Supply Chain Managers of the Future
Attracting and retaining good people is hard these days. Career patterns are changing and the current trend amongst millennials in particular seems to be “learn as much as possible,” then move on to a more senior position.
Future Supply Chain Managers
I was involved in a very interesting discussion a few years ago in Australia, on the topic of emerging workforce trends and the strategies that could be adopted to meet these challenges. Here’s a quick summary of that discussion:
1) In some sectors there is a move to the mining sector due to the attraction of great pay, leaving a shortage elsewhere.
2017 Update: This trend continues despite an increase in mining automation and the casualisation of mining employment. Job opportunities in Australian mining continue to increase, with year-on-year numbers for May 2017 being up 70% compared with 2016.
2) Millennials tending not to stay long with any particular employer.
3) Companies face an ongoing challenge to identify training-investment levels
4) Very high churn rate of staff in retail.
5) Supply Chain and Logistics jobs are not perceived as attractive, especially to women.
6) In Australia in particular, the Logistics industry workforce is ageing fast, with little new ‘blood’ coming in. The transport sector is the hardest hit!
So what strategies can be used to attract and retain good people? Do we simply accept that staff turnover will be high and plan accordingly? Do we limit our investment in training and development and base succession strategy on recruitment rather than internal promotion?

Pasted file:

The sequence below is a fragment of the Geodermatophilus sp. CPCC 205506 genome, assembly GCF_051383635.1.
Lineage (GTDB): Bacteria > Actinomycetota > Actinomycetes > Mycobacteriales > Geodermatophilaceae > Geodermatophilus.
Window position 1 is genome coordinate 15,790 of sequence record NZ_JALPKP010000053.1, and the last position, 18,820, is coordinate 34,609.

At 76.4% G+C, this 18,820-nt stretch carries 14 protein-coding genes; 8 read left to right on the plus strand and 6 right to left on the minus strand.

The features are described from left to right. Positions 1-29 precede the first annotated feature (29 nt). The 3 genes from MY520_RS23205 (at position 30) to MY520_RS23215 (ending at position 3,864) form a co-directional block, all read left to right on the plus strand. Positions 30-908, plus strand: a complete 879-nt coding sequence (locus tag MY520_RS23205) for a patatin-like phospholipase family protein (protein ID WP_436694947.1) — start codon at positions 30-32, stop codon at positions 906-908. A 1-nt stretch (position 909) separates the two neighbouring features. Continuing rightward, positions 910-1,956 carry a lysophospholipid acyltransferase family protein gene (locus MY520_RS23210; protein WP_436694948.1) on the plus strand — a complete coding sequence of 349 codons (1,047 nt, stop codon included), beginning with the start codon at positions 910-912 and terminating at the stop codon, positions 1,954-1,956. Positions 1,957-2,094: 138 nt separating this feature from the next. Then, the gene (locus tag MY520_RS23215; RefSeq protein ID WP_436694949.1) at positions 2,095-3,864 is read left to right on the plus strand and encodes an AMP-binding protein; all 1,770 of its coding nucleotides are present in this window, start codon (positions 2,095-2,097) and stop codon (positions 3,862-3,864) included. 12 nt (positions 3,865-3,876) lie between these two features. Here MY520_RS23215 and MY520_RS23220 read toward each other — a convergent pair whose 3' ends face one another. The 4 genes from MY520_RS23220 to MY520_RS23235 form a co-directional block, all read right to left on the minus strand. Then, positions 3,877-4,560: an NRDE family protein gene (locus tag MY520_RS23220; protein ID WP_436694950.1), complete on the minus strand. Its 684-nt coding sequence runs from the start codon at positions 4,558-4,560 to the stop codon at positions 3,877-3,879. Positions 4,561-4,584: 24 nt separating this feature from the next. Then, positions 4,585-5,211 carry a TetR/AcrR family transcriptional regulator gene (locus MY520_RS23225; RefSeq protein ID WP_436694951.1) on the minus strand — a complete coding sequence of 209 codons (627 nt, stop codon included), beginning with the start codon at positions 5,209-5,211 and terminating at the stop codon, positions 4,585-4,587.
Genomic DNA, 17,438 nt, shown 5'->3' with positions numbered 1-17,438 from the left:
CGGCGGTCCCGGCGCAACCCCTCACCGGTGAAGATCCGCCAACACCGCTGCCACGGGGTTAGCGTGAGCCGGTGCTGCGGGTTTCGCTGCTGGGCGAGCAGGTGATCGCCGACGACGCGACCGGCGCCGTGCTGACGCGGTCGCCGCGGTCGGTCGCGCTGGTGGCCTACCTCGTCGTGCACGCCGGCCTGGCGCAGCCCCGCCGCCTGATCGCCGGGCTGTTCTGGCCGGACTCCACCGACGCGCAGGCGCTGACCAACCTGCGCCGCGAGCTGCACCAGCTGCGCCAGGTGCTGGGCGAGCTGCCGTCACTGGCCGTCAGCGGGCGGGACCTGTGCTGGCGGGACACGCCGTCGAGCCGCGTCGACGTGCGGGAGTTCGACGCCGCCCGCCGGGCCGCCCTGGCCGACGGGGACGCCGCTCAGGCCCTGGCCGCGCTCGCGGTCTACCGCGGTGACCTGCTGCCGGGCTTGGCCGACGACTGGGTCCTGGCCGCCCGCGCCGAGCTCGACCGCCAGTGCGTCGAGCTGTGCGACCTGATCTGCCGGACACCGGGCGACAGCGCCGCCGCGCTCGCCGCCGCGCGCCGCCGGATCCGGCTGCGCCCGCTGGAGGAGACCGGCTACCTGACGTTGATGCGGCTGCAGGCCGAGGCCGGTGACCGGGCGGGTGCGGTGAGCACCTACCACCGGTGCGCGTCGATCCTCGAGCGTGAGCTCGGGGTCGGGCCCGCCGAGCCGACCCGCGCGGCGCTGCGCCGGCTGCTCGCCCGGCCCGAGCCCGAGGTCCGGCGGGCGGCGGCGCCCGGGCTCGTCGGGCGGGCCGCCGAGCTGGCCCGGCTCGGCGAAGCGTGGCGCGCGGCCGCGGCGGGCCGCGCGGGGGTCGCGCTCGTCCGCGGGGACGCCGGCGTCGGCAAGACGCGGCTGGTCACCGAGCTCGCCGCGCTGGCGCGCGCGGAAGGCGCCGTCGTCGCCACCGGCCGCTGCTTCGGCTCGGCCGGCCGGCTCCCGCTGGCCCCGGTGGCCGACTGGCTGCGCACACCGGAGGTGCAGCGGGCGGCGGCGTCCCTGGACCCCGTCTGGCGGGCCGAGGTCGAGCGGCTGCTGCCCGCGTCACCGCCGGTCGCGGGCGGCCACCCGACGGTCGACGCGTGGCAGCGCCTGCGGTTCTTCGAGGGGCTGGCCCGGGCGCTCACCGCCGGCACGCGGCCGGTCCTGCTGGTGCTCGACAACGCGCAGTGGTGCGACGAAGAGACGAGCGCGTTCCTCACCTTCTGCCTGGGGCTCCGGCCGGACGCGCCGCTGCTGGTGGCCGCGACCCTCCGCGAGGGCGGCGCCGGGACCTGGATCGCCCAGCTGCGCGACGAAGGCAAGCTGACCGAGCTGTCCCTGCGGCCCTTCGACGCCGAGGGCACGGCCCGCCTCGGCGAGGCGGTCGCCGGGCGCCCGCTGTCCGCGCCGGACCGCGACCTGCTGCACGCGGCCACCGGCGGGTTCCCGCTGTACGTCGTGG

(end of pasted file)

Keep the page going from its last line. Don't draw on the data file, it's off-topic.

Possible Strategies to Attract Future Supply Chain Managers
Here are some strategies that were discussed:
- Intensify the promotion of Supply Chain and Logistics as a worthwhile and rewarding industry.
- Expand graduate programs to attract bright people.
- Sponsor more overseas staff, where it was hard to fill roles locally.
- Offer longer term benefits and opportunities to potential new hires.
According to a 2015 study by SCM World, the challenges here in Australia are reflected on the global stage.
The Millennial View of Supply Chain Management Career Paths
The findings of the SCM World research are telling. For example:
- Only 20% of supply chain professionals believe that fast-track career progression is possible in the organisations they work for.
- The majority of the respondents said they cannot see a supply chain career path as being a route to the C-Suite.
- The majority of millennials in supply chain careers are dissatisfied with their levels of compensation.
This short article was first published over four years ago. Since then and even since the 2015 study by SCM World, the challenges of attracting future talent certainly haven’t diminished.
How Will You Attract and Retain Future Supply Chain Managers?
As for the sponsorship of staff from overseas, that looks set to become tougher in Australia with the recently announced tightening of foreign-worker visa rules.
Attracting management talent in supply chain: it remains a tricky problem doesn’t it? What are your thoughts? Please share in the comments below.
Editor’s Note: This post was originally published in May 2013. It has now been revamped and updated with more comprehensive and current information.